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ARS Home » Southeast Area » Gainesville, Florida » Center for Medical, Agricultural and Veterinary Entomology » Mosquito and Fly Research » Research » Publications at this Location » Publication #357237

Research Project: Biting Arthropod Surveillance and Control

Location: Mosquito and Fly Research

Title: Mosquito control research

Author
item Linthicum, Kenneth - Ken
item Unnash, Tom - University Of South Florida
item Rey, Jorge - University Of South Florida

Submitted to: Book Chapter
Publication Type: Peer Reviewed Journal
Publication Acceptance Date: 5/31/2018
Publication Date: 8/28/2018
Citation: Linthicum, K., Unnash, T., Rey, J. 2018. Mosquito control research. Lloyd, A.M., C.R. Connelly, and D.B. Carlson (Eds.). Florida Coordinating Council on Mosquito Control. Florida Mosquito Control: The state of the mission as defined by mosquito controllers, regulators, and environmental managers. Vero Beach, FL: University of Florida, Institute of Food and Agricultural Sciences, Florida Medical Entomology Laboratory. 1-5.

Interpretive Summary: The overall aim of mosquito control in Florida and elsewhere is to limit the impact of nuisance and disease carrying mosquitoes on residents and tourists, while simultaneously maintaining and, where possible, improving the environment. Mosquito control programs need to be based on solid scientifically based research that provides safe, effective, economical, and environmentally sensitive mosquito control technologies. The history, accomplishments, and needs of the principal university, government and private laboratories, and agencies involved in Florida's research effort are described. Without strong funding for mosquito control research and extension, these laboratories may be forced to conduct research in other more readily funded areas. Currently, mosquito control is losing some of its effective tools due to insecticide resistance, development and operational costs, and concern that some chemicals and/or techniques may be harmful to the environment. Research laboratories searching for new innovative methods and technology and verifying their safe use are critical to support mosquito control programs efforts to provide protection for Florida's citizens. The threat of emerging vector borne pathogens has affected and will continue to affect the well-being of Floridians and tourists. Without a strong mosquito control effort, Florida will be an uncomfortable and dangerous place to live and visit.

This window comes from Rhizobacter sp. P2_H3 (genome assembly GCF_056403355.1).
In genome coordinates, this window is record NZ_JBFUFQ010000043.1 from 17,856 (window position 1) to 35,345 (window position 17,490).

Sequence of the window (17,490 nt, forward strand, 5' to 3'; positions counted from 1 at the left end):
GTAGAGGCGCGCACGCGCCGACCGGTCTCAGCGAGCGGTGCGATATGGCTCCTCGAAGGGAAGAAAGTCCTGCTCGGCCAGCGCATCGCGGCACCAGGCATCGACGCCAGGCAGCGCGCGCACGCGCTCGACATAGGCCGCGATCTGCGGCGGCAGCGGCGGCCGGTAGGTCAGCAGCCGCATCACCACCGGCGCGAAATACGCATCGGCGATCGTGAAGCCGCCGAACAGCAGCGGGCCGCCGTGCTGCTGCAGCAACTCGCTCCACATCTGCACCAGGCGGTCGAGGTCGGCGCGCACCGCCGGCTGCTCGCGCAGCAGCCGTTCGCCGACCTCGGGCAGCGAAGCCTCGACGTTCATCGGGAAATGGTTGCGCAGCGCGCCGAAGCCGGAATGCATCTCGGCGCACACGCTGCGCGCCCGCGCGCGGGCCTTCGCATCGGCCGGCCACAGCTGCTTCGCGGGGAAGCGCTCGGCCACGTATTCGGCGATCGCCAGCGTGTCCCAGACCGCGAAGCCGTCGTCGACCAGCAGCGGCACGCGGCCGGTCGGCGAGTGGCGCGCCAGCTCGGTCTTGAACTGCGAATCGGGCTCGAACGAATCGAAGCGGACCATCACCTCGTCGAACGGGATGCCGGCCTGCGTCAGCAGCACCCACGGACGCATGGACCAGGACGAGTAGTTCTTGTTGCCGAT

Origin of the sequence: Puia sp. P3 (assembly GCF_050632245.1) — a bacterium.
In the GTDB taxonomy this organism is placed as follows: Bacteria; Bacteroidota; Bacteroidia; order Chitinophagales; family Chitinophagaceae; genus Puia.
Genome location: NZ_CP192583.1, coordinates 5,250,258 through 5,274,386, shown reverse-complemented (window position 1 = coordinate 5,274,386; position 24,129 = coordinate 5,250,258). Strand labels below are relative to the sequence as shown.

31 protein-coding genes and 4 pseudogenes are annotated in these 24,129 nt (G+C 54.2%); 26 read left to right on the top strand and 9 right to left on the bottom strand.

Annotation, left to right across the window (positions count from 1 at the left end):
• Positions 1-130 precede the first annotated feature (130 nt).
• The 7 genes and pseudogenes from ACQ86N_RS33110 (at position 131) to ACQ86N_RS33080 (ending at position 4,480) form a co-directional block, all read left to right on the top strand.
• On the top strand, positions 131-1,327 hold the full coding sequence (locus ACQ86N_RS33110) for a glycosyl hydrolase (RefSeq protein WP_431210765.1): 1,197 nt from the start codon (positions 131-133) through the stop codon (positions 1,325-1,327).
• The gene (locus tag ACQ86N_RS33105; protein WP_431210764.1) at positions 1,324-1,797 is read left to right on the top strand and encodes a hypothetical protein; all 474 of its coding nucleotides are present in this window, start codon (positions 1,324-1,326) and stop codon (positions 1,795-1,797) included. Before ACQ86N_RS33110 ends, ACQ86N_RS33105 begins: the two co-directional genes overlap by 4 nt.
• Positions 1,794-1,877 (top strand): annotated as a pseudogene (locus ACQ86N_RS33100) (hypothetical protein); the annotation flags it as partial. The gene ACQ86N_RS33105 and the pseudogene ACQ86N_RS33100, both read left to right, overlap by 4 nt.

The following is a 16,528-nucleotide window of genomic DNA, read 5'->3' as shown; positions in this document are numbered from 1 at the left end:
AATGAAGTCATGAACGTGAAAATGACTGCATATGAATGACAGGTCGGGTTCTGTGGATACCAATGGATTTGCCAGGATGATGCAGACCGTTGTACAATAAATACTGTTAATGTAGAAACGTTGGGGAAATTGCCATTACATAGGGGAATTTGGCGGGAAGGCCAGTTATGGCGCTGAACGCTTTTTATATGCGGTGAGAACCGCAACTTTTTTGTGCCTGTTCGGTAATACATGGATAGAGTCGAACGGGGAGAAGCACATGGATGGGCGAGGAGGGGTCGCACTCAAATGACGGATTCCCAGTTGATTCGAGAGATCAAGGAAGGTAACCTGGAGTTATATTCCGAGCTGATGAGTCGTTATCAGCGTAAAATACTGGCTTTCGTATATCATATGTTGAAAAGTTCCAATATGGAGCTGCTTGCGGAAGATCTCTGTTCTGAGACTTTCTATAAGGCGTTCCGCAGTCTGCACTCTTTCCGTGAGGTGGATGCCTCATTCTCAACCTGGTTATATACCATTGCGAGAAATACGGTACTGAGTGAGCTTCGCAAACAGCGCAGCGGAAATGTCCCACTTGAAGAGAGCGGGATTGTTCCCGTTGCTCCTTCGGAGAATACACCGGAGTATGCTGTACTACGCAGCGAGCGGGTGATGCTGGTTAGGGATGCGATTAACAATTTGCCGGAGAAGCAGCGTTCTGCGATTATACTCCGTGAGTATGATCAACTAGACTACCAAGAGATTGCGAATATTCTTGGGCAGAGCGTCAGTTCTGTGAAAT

Technical Abstract: The goal of mosquito control is to limit the impact of nuisance and disease carrying mosquitoes on Florida residents and tourists, while simultaneously maintaining and, where possible, improving the environment. Mosquito control is too often in the middle of a conflict between citizens who may feel that mosquito control is insufficient and those people who believe mosquito control is harming the environment. To strike a balance, mosquito control programs need to be based on solid scientifically based research that provides safe, effective, economical, and environmentally sensitive mosquito control technologies. In the development of an effective mosquito control program, the most important concerns facing mosquito control today requiring research are: surveillance, mosquito biology, wetlands ecology, human-made mosquito problems, disease detection and prevention, repellents, improving attractants and traps, improving on existing chemical technology, non-target organisms, biocontrol including, sterile insect technique. The history, accomplishments, and needs of the principal university, government and private laboratories, and agencies involved in Florida's research effort are described. Without strong funding for mosquito control research and extension, these laboratories will be forced to conduct research in other more readily funded areas. Already, mosquito control is losing some of its effective tools due to insecticide resistance, development and operational costs, or concern that some chemicals and/or techniques may be harmful to the environment. Without research laboratories searching for new innovative methods and technology and verifying their safe use, mosquito control will have increasing difficulties providing protection for Florida's citizens at the level expected today. The threat of emerging vector borne pathogens has affected and will continue to affect the well-being of Floridians and tourists. Without a strong mosquito control effort, Florida will be an uncomfortable and dangerous place to live and visit.